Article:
Bill Evans (sax): Push




Bill Evans (soprano sax, keyboards, drum loops)


Push (Lipstick Records LIP 8922)

Buy Track


Bill Evans (soprano sax, keyboards, drum loops),

Clifford Carter (keyboards, drum loops), Jeff Golub (acoustic and electric guitars), Chris Ming Doky (bass), Billy Ward (drums)


Composed by Bill Evans


Recorded: New York, spring 1993


Rating: 83/100 (learn more)

I would not be understating to say that I hated Push when it came out in 1993. Bill Evans (sax) was always someone I could count on to produce a great jazz or fusion album. But I knew I was in trouble when I opened the CD and saw lyrics and credits for rap singers. NO! NO! Evans (sax) had decided to incorporate hip hop and rap into his music. I still gave it a chance, though, since Evans (sax) said in the liner notes that the music was a marking a "new direction in my life." Yuck. What a god-awful shame that was. I listened once and said goodbye to another great musician who had decided to go over to the dark side.

It is 15 years later. I take out the Push CD from my collection expecting to hate it all over again. The tunes featuring the rapping are still bad. But I realize my distaste for those particular numbers years ago made me overlook some very good fusion cuts. The title piece has hip-hop influences in its heavy bass 'n' drum sound. It is possible I hated that then too. Now it seems that Evans may have been ahead of his time. This music now sounds quite contemporary, even infectious. The sound on Push is heavily compressed, which takes some getting used to. The same is true for the electronic drum loops. But Evans's composing is as strong as ever, and the melody and his wonderful playing of it win out in the end. This is not my favorite Bill Evans music, but it deserves to be listened to. This is one time I would say Thank God for individual track downloads.

Reviewer: Walter Kolosky

Tags: ·

  • 1 Bill Evans // Jan 16, 2009 at 01:16 AM
    I find it quite funny when a reviewer so openly shows his true IQ for reviewing records. In this case, Walter Kolosky is what we call an opinionated ,uneducated, jazz moron. It doesn't take much to confuse and frustrate this kind of reviewer. Anything innovative scares them to death because they couldn't possibly understand it. When the rest of the world loves it, they tend to instantly change their opinion to join the masses. I feel sorry for this guy. give him a cookie for me, would ya ? best, Bill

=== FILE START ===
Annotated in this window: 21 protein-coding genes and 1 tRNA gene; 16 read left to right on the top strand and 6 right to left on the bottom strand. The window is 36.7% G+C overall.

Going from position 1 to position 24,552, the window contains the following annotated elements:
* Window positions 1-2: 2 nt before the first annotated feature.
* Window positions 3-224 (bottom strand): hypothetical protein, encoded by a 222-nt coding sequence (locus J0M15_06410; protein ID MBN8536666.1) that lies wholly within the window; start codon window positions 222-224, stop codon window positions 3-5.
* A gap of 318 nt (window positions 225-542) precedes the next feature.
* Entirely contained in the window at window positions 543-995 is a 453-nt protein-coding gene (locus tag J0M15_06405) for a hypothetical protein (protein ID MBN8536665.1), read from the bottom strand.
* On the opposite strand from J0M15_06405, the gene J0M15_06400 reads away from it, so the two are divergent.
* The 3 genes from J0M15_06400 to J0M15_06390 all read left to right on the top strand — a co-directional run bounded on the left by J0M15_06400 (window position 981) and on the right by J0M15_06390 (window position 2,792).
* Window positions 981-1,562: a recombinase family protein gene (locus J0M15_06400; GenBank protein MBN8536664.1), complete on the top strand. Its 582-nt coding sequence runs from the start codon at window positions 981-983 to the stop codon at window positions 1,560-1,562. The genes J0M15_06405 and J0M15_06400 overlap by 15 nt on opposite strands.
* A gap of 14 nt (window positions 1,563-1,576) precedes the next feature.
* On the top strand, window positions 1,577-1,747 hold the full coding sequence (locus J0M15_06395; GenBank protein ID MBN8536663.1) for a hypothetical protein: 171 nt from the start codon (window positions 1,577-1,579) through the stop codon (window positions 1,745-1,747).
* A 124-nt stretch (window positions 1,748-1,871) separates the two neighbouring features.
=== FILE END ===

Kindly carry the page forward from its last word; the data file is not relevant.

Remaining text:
• 2 Chucky // Jan 16, 2009 at 01:50 AM
    Critics . . . badly frustrated musicians at best.
  • 3 Tom Waterloo // Jan 16, 2009 at 01:51 AM
    I think a cliff bar would be more appropriate. At least the guy listened to it so he gets credit because "It was something to do."
  • 4 D // Jan 16, 2009 at 04:44 AM
    "I hate Gene Krupa, why can't he play more like Baby Dodds" Walter Kolosky's Grandfather "I hate John Coltrane, why can't he play more like, uh, Louis Armstrong" Walter Kolosky's Dad "I got all my reviewing skills from my father and my grandfather before him" Walter Kolosky
  • 5 Walter Kolosky // Jan 19, 2009 at 06:21 PM
    Thanks for the comments. I don't know if that was the real Bill Evans who placed the first comment. I doubt it because clearly he would have left comments at the 99% of the reviews I have written praising his work. Even this one gets a positive review. It appears my reviews have recently attracted a review stalker! How exciting! And what a boring life he must be leading.
  • 6 Rob Landis // Jan 20, 2009 at 12:27 AM
    I think it is very important for all artists, especially jazz artists, to constantly search and explore new directions. Once jazz turns into a "museum" or "classical" music it will cease to evolve and grow. (Let's not get into a discussion of what the definition of jazz is...) There are some "jazz royalty" who have begun to turn jazz into a museum- and I'm pretty sure that Miles, Trane, et al would scoff at this as painting jazz into a creative dead end. On the contrary, Evans goes for it. He is not content to just continue to repeat the same old thing.
  • 7 Rob Landis // Jan 20, 2009 at 01:46 AM
    Without artists who are truly willing to try new things and follow their creative impulses, all we would have is boring copies of what came before. (ie no Bitches Brew) Evans has shown over and over the ability to synthesize different styles, bring together opposites from different camps and try to forge a new sound. And, by the way- he can play "jazz" (ie standards) with any musician on the planet and be in the same league as all the other saxophonists who also played with Miles.
  • 8 Walter Kolosky // Jan 20, 2009 at 03:30 PM
    I completely agree with Rob. Thanks for your comments. (Have to figure out why my posts keep doubling ;-)